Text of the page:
(Simon Roberts is a runner-up in the TCW Brexit competition. We invited our readers to spell out the best trade and economic arrangements for Britain independent of the EU. We have had some splendid entries rebutting the pessimism of David Cameron’s Project Fear. The other runners-up and then the winner will be appearing over the next few days. Congratulations to Simon Roberts. A bottle of TCW champagne is on its way to him.)
Britain derives no economic benefit from its membership of the European Union. Quite the reverse.
When pro-Unionists tell us that a certain amount of our trade depends on EU membership, they are taking the false position that said trade will cease when we leave. This is nonsense.
Trade is based on the voluntary exchange of currency for goods and services to mutual benefit. People in the UK buy German cars because they want them, not because we are members of the EU. Similarly, when Germany buys British medical equipment, it is not because we are in the EU but because they want them.
Our membership of the EU (or indeed Germany’s) has nothing whatsoever to do with it. Our trade would continue regardless if we left.
However, if we were to leave the EU, then we would be able to make our own trade agreements with countries outside the EU, which would broaden our export base. At the moment we are unable to do so, relying instead on trade negotiations at an EU level – trade negotiations which will be seeing the best deal for the EU as a whole, not for the UK.
It’s a common misconception that the EU is in some way protectionist. This is inaccurate. What the EU does do is impose endless rules, regulations and specifications for compliance of imported goods. However, these rules already apply to all countries wishing to export to the EU and they already apply to any goods or services that we export to other countries within the EU. Nothing would change in this respect if we left the EU. We would merely have to continue to ensure that our goods met their requirements – just as Japan, China etc. already do. Does being outside the EU limit Japan’s exports to the EU? Of course not.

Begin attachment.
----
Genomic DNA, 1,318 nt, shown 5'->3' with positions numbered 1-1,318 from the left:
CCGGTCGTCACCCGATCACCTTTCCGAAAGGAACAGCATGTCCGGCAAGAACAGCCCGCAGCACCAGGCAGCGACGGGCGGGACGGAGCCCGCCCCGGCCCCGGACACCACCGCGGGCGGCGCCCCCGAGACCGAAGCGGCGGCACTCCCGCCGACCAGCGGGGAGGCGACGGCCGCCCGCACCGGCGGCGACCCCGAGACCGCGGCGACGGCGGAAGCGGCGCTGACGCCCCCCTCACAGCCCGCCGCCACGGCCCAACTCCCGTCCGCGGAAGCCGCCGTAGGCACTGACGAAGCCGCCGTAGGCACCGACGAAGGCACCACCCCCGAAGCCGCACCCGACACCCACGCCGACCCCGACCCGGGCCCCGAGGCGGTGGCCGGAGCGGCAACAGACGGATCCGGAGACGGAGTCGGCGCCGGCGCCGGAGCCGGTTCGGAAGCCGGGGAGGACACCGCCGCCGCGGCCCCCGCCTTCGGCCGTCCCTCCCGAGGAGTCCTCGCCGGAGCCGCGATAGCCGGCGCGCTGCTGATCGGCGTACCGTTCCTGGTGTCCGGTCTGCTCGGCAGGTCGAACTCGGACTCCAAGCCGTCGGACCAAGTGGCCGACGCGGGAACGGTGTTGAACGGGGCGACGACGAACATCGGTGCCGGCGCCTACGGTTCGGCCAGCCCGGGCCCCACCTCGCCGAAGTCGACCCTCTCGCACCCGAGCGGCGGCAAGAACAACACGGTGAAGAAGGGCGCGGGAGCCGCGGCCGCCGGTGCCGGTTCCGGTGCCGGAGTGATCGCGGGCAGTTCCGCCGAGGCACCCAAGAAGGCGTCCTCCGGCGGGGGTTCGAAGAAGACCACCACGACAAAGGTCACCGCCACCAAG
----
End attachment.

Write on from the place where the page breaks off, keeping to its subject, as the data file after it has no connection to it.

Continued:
Although it was originally named the European Economic Community, the EU is a political union not an economic union. Like all political unions, financial well-being takes second place to political control. The announcements that the European Central Bank will print as many euros as is necessary to preserve the EU are a classic example of political will over economic reality. It will ultimately fail, but not before terrible damage is done to the southern European countries.
If we free ourselves from the EU’s ambition and appetite for greater, more centralised power, we will be able to concentrate on our own best interests – without having to worry about whether Mrs Merkel approves.
- All trade that we currently do with the EU will continue as it is based on mutual benefit. Nothing will change.
- Leaving the EU would not diminish our trade with other EU countries and it would increase our trade with non-EU countries.
- Our overall exports will increase, creating more jobs.
- The EU is interested in political union rather than economic well-being. Leaving will allow us to concentrate on job and wealth creation, without the interference of empire-building Eurocrats.
Simon Roberts is a retired civil servant, manager for multi-national services companies and a large UK bank.